Training rides. Time trials. Wattage. Carbon fiber this. Ultralight that. Aero anything.
My beef with cycling culture is its obsession with speed and performance. What happened to casual fun? Fast is great and distances can satisfy, but do we have to go hard every time we go out?
Racing, I think, has introduced a lot of unusual, specialized flavors into good old vanilla cycling. Vanilla is getting harder to find. Too bad, because I really love vanilla.
Fortunately Grant Petersen, the founder of California-based Rivendell Bicycle Works, is urging non-racers like me to ride on our own terms.
In his book, “Just Ride: A Radically Practical Guide to Riding Your Bike,” Petersen says professional bike racing has corrupted a beautiful thing. Racing's influence on equipment and attitudes, he says, has made recreational riding harder to enjoy. Petersen pushes back so forcefully against racing culture that you can hear the Tufo Elite Jet Tubular Tires exploding.
For starters, he asks cyclists to skip the “ridiculous outfits” when shorts and a T-shirt will do. Skip the high-end gear, too, he says, unless it's absolutely necessary.
Out on your bike, Petersen doesn't want you obsessing over your time. Suffering in the name of speed is plain silly, he scolds, and anyone who thinks they have to suffer to benefit from riding has it wrong.
“That's your inner racer talking,” Petersen writes, “and you need to shut it up."
Don't sign up for any ride you have to train for, he counsels. Don't ride if it feels like work.
“Whenever you feel guilty for not riding longer or harder, or for not going on the longish ride that's not real fun, but others are going on it, get over it,” he advises. “A bicycle should make your life better, not take it over and boss you around.”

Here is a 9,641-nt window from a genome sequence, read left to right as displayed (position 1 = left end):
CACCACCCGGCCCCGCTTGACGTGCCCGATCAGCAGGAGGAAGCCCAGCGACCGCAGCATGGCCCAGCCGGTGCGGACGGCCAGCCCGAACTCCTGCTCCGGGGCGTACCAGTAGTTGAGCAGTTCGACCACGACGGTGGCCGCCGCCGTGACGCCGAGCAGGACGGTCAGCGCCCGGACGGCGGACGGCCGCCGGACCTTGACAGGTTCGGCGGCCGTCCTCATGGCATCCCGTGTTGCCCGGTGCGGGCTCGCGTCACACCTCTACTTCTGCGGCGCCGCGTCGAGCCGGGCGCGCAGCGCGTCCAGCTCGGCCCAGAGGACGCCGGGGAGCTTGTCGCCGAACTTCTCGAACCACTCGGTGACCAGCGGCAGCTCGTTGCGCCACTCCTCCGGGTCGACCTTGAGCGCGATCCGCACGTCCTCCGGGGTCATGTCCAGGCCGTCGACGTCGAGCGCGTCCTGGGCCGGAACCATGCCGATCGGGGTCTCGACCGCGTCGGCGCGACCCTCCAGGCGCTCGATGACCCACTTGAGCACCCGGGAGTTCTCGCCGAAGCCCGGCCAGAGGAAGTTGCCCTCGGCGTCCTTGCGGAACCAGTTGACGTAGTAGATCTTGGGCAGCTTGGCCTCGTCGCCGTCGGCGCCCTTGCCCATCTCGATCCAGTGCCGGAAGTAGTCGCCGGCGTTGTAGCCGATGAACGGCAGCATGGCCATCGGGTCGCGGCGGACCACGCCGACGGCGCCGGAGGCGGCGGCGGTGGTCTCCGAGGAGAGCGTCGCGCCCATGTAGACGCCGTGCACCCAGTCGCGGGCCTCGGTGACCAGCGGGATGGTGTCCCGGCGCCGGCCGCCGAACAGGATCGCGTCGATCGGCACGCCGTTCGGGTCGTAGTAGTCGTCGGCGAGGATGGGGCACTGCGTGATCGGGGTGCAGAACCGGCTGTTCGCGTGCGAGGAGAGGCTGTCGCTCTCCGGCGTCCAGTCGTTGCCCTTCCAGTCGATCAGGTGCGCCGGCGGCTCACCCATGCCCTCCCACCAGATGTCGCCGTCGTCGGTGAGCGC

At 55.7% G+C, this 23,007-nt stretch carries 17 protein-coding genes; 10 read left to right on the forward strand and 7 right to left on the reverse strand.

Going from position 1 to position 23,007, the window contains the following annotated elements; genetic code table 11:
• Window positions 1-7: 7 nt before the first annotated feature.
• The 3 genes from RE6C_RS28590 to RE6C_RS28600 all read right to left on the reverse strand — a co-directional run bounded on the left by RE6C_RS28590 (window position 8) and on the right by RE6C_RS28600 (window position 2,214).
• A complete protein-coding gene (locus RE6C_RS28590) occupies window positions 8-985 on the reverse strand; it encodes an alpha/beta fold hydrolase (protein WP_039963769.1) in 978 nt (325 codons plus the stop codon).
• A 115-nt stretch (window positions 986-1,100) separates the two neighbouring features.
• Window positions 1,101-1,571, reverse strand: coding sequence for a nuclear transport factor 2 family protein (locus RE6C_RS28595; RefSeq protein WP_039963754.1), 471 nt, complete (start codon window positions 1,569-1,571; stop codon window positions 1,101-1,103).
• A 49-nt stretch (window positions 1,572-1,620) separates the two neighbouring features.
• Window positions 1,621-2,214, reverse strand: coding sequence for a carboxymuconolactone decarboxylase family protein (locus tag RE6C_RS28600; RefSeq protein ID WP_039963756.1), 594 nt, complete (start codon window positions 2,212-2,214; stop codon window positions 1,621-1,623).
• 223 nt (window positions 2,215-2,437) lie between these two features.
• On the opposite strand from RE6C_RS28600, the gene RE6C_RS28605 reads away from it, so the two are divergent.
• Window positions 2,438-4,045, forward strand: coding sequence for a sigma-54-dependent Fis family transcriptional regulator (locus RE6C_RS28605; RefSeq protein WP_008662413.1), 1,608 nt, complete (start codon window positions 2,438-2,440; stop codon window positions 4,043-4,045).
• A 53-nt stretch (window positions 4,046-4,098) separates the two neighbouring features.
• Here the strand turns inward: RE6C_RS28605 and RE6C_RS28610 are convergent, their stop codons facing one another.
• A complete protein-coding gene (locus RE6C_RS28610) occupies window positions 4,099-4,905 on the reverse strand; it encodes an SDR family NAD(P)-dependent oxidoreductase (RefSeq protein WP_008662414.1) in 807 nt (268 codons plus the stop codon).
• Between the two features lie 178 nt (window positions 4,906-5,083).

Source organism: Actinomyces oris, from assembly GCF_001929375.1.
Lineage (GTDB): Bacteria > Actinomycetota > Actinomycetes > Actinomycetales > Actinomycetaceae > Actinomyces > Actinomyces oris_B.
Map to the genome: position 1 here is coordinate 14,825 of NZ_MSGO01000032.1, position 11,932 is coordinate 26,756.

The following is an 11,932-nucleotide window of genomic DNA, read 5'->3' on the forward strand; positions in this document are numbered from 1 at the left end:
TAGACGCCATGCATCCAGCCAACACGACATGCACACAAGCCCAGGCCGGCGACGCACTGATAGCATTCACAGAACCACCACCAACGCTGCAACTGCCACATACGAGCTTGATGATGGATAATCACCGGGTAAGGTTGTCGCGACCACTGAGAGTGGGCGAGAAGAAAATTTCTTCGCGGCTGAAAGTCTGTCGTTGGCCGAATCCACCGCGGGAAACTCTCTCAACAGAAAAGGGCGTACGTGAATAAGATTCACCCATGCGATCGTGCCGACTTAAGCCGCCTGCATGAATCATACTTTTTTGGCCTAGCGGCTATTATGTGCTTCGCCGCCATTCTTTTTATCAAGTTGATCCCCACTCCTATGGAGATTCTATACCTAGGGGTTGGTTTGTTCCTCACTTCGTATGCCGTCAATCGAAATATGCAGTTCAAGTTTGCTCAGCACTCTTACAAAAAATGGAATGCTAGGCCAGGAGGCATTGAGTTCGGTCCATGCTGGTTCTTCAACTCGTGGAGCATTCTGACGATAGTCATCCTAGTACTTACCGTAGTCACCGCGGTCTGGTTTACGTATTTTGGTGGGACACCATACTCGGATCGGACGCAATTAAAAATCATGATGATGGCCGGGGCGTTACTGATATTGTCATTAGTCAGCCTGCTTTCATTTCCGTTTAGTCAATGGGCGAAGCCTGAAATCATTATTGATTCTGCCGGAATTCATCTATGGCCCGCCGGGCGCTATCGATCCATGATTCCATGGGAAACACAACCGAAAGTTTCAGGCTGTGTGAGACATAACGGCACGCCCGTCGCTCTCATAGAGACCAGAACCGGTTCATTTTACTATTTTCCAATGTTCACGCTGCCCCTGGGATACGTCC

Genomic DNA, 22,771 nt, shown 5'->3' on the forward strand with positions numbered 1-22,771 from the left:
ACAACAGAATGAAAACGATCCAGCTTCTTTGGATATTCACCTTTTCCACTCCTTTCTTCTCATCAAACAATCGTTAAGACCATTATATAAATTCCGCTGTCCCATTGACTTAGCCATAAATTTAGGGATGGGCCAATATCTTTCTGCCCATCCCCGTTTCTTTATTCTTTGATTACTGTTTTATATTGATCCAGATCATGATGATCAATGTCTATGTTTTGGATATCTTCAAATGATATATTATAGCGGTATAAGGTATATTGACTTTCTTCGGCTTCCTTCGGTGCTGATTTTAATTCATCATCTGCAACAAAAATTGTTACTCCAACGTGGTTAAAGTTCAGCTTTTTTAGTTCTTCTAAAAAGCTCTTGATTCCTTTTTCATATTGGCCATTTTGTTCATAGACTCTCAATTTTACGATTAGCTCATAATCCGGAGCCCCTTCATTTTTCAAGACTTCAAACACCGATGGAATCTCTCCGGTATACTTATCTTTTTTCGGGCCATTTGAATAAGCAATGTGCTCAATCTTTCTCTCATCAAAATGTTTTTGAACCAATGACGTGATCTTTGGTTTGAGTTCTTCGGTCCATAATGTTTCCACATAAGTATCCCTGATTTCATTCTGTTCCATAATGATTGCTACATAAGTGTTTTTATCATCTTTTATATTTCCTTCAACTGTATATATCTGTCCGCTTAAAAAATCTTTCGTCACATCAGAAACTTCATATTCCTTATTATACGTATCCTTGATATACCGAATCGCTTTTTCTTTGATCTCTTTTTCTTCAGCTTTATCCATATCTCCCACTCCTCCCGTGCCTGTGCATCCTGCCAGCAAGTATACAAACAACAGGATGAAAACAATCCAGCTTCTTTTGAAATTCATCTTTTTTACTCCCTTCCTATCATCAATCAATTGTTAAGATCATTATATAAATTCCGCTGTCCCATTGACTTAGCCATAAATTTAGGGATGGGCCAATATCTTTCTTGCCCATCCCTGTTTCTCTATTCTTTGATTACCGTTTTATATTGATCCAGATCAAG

As for cyclists who ride as far and as hard as they can because they believe that it somehow “supercharges their health,” Petersen says they're off track, too. Riding that way can tone muscles and toughen a cyclist mentally, but there's a limit. What will overly intense riding do for a you? “Grind you down.”
Petersen's manifesto is this: Bikes are toys, so keep it fun. As a non-racer and true vanilla cyclist, I couldn't agree more.
But “Just Ride” doesn't stop here. Petersen raises two other provocative matters, starting with helmets.
“Any protective gear you wear or use—a hazmat suit, a bulletproof vest, a parachute, snake-proof boots, or a bike helmet—increases the likelihood of you taking a risk. That is the point: protection, so you can do the thing that would be dumb to do without it...”
So wear a helmet and misjudge your safety, or go bare-headed, ride accordingly, and hope for the best? The author leaves it hanging.
Petersen is provocative about sharing the road, too. He suggests that cyclists be what he calls “carefully unpredictable.” So while a car is still a little ways behind you, wiggle a little bit, or swerve for a second.
“Look unsteady or oblivious,” he writes. “Your goal isn't to freak out the driver. It's to appear slightly unsteady on the bike and unaware that a car's approaching so the driver will pass you more carefully. Be aware, ride with precision, but give cars reasons to pass you with a little extra caution.”
I've tested this tactic and wow, it works. Even so, I won't endorse it. Is faking out cars really sharing the road? Can't we do better?
As for his main message--that racing has gotten out of hand—the author acknowledges that “Just Ride” will bother loads of people who race, build bikes, market gear, or promote cycling. But Petersen enjoys being a contrarian. His company, Rivendell, is a small specialty bicycle business that caters to a certain independent-minded segment of the cycling market.
For example, though Rivendell sells tweed mudflaps, the company comes right out and calls them ridiculous, just like “any mudflap that you don't make yourself in 5 minutes out of milk jugs and duct tape.” However, the online description continues, tweed mudflaps “are lovely and fun and glam up a bike in a classy yet innocuous way.”
That's Rivendell. That's Petersen. Not to everyone's taste.
Just the way no single ice cream flavor pleases everyone. I like vanilla, but others think mint chocolate chip is to die for. In the same way, great cycling means different things to different people. I choose not to race, but I know cyclists who live for it.
Read “Just Ride,” then lend it to a fellow cyclist and let the conversation fly. If the day is hot, discuss over ice cream. Your local ice cream place probably has a bike rack outside, and you know how to get there.
Susan Meyers is a Brookline writer. Her memoir about sight and blindness, Check This Box If You Are Blind, was published last year by Climbing Ivy Press.